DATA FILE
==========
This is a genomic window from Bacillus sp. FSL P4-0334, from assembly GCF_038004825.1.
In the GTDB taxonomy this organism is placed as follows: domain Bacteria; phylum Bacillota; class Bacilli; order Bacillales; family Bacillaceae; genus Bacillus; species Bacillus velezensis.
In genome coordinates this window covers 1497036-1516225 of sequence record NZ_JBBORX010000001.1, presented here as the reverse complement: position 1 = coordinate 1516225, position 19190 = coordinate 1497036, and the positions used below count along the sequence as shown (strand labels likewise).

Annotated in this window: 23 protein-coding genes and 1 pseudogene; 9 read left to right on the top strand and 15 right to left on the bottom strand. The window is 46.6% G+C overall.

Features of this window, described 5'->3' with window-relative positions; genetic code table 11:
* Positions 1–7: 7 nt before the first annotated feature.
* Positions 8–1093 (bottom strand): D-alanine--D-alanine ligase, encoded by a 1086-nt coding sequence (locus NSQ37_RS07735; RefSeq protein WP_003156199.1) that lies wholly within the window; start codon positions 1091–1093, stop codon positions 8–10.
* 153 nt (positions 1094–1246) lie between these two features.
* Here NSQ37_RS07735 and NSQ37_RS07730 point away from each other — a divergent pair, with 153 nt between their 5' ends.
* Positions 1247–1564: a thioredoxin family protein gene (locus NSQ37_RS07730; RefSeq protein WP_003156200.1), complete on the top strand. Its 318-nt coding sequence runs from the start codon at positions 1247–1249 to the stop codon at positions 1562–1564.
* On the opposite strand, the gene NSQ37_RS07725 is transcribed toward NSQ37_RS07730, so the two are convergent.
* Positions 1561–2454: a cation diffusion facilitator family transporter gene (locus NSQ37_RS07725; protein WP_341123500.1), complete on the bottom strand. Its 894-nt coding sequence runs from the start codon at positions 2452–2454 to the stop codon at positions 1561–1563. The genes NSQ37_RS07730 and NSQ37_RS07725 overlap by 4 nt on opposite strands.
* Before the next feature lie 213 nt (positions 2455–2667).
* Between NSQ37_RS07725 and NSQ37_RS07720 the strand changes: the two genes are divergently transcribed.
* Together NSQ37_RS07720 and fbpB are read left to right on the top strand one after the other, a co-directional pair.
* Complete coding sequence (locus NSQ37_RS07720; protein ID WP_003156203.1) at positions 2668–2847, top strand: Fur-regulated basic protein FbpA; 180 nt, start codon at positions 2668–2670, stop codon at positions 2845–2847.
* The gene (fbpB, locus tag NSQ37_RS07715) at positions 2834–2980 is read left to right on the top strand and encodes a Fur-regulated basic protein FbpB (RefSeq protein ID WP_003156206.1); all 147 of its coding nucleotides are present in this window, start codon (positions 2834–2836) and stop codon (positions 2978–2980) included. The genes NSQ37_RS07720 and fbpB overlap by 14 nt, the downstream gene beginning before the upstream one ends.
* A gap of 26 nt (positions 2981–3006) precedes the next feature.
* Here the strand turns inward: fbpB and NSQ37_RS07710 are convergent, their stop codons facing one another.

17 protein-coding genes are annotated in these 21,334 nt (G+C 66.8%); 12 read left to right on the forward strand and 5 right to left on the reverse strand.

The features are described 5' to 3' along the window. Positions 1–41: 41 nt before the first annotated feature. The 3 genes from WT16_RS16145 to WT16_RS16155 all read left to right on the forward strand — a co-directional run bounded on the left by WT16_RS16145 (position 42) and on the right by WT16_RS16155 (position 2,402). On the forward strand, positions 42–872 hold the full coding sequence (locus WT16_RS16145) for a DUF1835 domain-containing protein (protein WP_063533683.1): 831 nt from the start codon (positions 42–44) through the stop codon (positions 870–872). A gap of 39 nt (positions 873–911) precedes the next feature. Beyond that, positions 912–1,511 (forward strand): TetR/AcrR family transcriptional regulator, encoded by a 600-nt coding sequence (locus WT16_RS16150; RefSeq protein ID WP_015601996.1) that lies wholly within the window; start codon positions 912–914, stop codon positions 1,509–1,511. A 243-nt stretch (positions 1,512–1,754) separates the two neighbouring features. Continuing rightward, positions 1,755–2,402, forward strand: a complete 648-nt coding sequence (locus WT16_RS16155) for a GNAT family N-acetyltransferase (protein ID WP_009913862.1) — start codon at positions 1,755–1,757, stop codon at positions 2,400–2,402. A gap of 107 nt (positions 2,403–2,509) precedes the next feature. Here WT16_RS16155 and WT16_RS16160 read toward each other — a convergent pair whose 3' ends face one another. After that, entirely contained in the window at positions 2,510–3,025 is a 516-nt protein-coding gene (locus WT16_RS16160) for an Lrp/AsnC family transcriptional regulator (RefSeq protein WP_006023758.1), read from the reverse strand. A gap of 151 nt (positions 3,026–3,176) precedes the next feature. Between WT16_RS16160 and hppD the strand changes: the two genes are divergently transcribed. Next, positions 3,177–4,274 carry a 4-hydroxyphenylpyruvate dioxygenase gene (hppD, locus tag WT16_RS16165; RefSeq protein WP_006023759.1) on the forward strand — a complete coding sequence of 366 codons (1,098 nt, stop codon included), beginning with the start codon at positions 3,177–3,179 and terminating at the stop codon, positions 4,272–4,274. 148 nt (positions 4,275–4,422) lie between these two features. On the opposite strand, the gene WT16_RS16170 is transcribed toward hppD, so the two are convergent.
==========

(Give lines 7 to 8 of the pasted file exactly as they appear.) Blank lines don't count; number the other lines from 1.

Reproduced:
* Positions 8–1093 (bottom strand): D-alanine--D-alanine ligase, encoded by a 1086-nt coding sequence (locus NSQ37_RS07735; RefSeq protein WP_003156199.1) that lies wholly within the window; start codon positions 1091–1093, stop codon positions 8–10.
* 153 nt (positions 1094–1246) lie between these two features.